There can be few more unnerving structures anywhere on this planet than the German Military Underground Hospital (details at visitguernsey.com/content/german-military-underground-hospital), which lies under Guernsey's skin, like a bad tattoo, near the centre of the island at La Vassalerie. This vast subterranean complex was hewn out of the bare rock using slave labour - and while it was used for medical purposes once complete, it feels shrouded in darkness. Unlike the sister labyrinth on Jersey (Jersey War Tunnels; jerseywartunnels.com), the passageways have only been restored to a basic level. They are haunted by the noise of dripping water, and by the shadows which coalesce in the corners of dank operating theatres and dead wards. It saw its busiest period of activity in 1944, when some of the German wounded from the D-Day landings were shipped here from Cherbourg. Their pain seems to daub the damp walls.
5. You can see where Oliver Reed made a splash
The Old Government House Hotel (theoghhotel.com) in St Peter Port was also a key player in the occupation era - it was the General Staff Headquarters for the German officers. Now a five-star retreat of afternoon teas and polite ambience, it remembers a rather more welcome guest in a small plaque on the wall of the lounge - even if it would be difficult to say that Oliver Reed added much to the property's air of refinement. On one woozy night in the early Eighties, the panel explains, the actor and notorious hellraiser followed the clear and sensible path open to those staying in an upper room overlooking the central courtyard - taking a running leap through the window, and crashing down into the swimming pool three floors below. Inevitably Reed was unhurt.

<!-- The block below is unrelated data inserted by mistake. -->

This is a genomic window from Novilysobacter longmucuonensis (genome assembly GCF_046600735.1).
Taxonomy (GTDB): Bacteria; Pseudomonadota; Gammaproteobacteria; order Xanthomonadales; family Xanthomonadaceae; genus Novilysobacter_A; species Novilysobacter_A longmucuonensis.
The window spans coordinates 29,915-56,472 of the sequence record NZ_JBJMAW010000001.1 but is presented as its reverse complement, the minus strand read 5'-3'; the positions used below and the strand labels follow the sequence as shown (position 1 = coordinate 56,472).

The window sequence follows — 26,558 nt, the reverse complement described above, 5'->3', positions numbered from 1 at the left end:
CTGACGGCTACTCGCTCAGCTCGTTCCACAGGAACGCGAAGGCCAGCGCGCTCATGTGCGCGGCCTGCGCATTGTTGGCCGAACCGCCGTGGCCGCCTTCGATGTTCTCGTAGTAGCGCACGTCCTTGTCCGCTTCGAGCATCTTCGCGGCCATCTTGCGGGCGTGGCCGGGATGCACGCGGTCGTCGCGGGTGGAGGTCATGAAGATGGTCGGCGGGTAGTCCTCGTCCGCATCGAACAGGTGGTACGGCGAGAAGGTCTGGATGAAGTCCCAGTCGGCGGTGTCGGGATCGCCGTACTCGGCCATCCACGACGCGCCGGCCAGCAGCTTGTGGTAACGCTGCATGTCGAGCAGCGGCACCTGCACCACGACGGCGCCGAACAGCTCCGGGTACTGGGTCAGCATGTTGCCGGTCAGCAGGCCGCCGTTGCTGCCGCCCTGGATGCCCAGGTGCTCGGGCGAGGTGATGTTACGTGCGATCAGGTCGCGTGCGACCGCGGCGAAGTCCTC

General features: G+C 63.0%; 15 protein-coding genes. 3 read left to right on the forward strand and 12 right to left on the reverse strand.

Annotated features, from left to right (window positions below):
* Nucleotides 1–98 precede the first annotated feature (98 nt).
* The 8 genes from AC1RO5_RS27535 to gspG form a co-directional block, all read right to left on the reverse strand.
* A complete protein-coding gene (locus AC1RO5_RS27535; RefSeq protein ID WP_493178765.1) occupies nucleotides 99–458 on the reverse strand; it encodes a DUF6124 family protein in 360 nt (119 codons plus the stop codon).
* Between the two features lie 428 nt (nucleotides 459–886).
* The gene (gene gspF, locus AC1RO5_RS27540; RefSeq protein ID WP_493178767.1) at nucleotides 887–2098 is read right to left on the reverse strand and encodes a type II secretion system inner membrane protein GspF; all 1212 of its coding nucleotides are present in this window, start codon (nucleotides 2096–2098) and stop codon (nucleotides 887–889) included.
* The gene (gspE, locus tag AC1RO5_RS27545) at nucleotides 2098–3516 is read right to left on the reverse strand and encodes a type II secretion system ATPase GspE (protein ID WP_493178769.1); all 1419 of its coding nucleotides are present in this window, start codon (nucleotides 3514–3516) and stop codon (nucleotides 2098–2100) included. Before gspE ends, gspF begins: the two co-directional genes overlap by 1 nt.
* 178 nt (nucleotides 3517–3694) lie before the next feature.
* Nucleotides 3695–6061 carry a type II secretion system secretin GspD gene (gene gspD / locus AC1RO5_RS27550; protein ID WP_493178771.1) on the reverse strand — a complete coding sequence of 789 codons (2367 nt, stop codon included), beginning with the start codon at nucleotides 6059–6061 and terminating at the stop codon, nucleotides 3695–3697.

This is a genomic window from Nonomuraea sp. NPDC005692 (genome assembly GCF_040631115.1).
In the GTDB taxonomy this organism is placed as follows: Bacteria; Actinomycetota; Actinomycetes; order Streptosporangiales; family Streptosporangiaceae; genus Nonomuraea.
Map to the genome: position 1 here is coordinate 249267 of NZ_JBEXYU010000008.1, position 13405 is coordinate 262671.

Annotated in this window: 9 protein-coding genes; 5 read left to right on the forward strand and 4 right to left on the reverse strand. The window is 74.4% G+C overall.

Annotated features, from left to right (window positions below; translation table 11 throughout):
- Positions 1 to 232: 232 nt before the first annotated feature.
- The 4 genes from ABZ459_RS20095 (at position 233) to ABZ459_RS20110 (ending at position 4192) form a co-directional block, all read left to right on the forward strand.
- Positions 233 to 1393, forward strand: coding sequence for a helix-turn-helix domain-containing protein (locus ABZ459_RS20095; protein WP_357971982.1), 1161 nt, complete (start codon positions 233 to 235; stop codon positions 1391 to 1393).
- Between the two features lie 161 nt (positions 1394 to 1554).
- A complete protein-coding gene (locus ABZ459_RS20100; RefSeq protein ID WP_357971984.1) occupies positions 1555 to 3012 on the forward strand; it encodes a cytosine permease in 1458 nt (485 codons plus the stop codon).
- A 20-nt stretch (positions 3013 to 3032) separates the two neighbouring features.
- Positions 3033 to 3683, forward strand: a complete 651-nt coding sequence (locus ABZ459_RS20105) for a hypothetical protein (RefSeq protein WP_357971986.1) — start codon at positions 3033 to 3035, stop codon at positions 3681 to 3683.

6. You can watch one of Europe's fiercest football derbies
Spurs v Arsenal. Manchester City v Manchester United. Liverpool v Everton. Celtic v Rangers. The football calendar in the British Isles is alive with derby fixtures where teams take on their nearest and not-so-dearest rivals. To that list you can add Guernsey v Jersey, and the battle for the Muratti Vase. The two islands have competed for this trophy, 11 men against 11, since 1905 - and with as much competitiveness of spirit as any game played at Old Trafford or Ibrox. Technically, it is a three-way tournament which also involves a semi-final against Alderney. But the third island has only won the competition once, in 1920 - and has not made the final since 1938. Guernsey and Jersey take turns to host the big match (usually on the second weekend of May). Guernsey are the current holders, but will not stage the fixture again (at the Footes Lane stadium, in St Peter Port) until next year. Jersey has lifted the Vase 53 times, Guernsey 46.
7. You can hold a board meeting
It may not have the sun-drenched cachet of California, but Guernsey is an island where you can surf - notably at Vazon Bay, on the north-west coast, where waves roll metronomically onto a broad expanse of sand. Guernsey Surf School, which offers tuition, summer camps and board hire, is based precisely here (guernseysurfschool.co.uk).
8. You can squash into a very quirky church